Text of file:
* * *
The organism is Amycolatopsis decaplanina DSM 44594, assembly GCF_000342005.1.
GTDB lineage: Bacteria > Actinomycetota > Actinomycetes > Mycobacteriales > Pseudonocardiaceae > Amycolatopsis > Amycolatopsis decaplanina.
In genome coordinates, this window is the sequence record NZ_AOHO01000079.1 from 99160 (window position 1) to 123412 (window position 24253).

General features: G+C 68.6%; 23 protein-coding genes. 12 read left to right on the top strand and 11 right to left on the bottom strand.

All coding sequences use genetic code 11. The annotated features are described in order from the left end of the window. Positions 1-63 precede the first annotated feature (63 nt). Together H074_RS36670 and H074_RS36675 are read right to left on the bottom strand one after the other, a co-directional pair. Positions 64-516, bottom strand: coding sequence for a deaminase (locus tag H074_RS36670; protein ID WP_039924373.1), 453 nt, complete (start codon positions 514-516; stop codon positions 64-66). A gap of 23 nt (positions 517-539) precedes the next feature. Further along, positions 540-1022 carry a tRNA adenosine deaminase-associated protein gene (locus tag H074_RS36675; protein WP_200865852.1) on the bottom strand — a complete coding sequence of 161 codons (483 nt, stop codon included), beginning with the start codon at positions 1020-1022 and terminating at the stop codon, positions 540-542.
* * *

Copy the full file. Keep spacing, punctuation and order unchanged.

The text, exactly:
The organism is Amycolatopsis decaplanina DSM 44594, assembly GCF_000342005.1.
GTDB lineage: Bacteria > Actinomycetota > Actinomycetes > Mycobacteriales > Pseudonocardiaceae > Amycolatopsis > Amycolatopsis decaplanina.
In genome coordinates, this window is the sequence record NZ_AOHO01000079.1 from 99160 (window position 1) to 123412 (window position 24253).

General features: G+C 68.6%; 23 protein-coding genes. 12 read left to right on the top strand and 11 right to left on the bottom strand.

All coding sequences use genetic code 11. The annotated features are described in order from the left end of the window. Positions 1-63 precede the first annotated feature (63 nt). Together H074_RS36670 and H074_RS36675 are read right to left on the bottom strand one after the other, a co-directional pair. Positions 64-516, bottom strand: coding sequence for a deaminase (locus tag H074_RS36670; protein ID WP_039924373.1), 453 nt, complete (start codon positions 514-516; stop codon positions 64-66). A gap of 23 nt (positions 517-539) precedes the next feature. Further along, positions 540-1022 carry a tRNA adenosine deaminase-associated protein gene (locus tag H074_RS36675; protein WP_200865852.1) on the bottom strand — a complete coding sequence of 161 codons (483 nt, stop codon included), beginning with the start codon at positions 1020-1022 and terminating at the stop codon, positions 540-542.